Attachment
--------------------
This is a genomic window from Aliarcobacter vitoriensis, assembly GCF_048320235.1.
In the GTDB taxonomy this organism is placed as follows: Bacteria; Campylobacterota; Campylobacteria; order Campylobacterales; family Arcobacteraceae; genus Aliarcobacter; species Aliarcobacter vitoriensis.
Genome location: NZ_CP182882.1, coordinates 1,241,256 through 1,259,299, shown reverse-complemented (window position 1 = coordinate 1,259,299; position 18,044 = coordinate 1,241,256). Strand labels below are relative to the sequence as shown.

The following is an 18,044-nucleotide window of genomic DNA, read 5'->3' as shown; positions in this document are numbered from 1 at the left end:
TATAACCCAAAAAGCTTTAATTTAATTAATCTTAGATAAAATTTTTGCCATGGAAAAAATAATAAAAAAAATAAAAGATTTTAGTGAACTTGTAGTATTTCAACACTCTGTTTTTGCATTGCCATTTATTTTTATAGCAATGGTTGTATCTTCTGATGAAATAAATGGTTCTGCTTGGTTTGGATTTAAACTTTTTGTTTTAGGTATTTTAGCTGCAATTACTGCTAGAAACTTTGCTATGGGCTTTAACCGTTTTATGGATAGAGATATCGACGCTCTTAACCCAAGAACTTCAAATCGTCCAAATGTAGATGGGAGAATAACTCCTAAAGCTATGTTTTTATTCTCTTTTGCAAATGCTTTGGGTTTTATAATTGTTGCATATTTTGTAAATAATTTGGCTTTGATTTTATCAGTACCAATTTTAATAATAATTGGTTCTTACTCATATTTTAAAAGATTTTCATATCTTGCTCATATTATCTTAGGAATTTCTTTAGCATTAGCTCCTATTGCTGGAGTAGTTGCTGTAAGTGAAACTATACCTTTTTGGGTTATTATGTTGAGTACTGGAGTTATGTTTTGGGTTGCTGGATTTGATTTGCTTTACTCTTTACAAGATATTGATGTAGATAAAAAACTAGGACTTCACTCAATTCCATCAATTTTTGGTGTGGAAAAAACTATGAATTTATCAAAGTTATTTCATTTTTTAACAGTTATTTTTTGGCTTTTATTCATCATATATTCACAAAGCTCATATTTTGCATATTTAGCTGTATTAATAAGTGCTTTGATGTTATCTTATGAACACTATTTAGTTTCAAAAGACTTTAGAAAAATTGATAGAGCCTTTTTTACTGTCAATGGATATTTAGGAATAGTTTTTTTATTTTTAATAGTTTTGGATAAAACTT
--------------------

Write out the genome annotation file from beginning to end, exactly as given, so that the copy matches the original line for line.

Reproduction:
This is a genomic window from Aliarcobacter vitoriensis, assembly GCF_048320235.1.
In the GTDB taxonomy this organism is placed as follows: Bacteria; Campylobacterota; Campylobacteria; order Campylobacterales; family Arcobacteraceae; genus Aliarcobacter; species Aliarcobacter vitoriensis.
Genome location: NZ_CP182882.1, coordinates 1,241,256 through 1,259,299, shown reverse-complemented (window position 1 = coordinate 1,259,299; position 18,044 = coordinate 1,241,256). Strand labels below are relative to the sequence as shown.

The following is an 18,044-nucleotide window of genomic DNA, read 5'->3' as shown; positions in this document are numbered from 1 at the left end:
TATAACCCAAAAAGCTTTAATTTAATTAATCTTAGATAAAATTTTTGCCATGGAAAAAATAATAAAAAAAATAAAAGATTTTAGTGAACTTGTAGTATTTCAACACTCTGTTTTTGCATTGCCATTTATTTTTATAGCAATGGTTGTATCTTCTGATGAAATAAATGGTTCTGCTTGGTTTGGATTTAAACTTTTTGTTTTAGGTATTTTAGCTGCAATTACTGCTAGAAACTTTGCTATGGGCTTTAACCGTTTTATGGATAGAGATATCGACGCTCTTAACCCAAGAACTTCAAATCGTCCAAATGTAGATGGGAGAATAACTCCTAAAGCTATGTTTTTATTCTCTTTTGCAAATGCTTTGGGTTTTATAATTGTTGCATATTTTGTAAATAATTTGGCTTTGATTTTATCAGTACCAATTTTAATAATAATTGGTTCTTACTCATATTTTAAAAGATTTTCATATCTTGCTCATATTATCTTAGGAATTTCTTTAGCATTAGCTCCTATTGCTGGAGTAGTTGCTGTAAGTGAAACTATACCTTTTTGGGTTATTATGTTGAGTACTGGAGTTATGTTTTGGGTTGCTGGATTTGATTTGCTTTACTCTTTACAAGATATTGATGTAGATAAAAAACTAGGACTTCACTCAATTCCATCAATTTTTGGTGTGGAAAAAACTATGAATTTATCAAAGTTATTTCATTTTTTAACAGTTATTTTTTGGCTTTTATTCATCATATATTCACAAAGCTCATATTTTGCATATTTAGCTGTATTAATAAGTGCTTTGATGTTATCTTATGAACACTATTTAGTTTCAAAAGACTTTAGAAAAATTGATAGAGCCTTTTTTACTGTCAATGGATATTTAGGAATAGTTTTTTTATTTTTAATAGTTTTGGATAAAACTT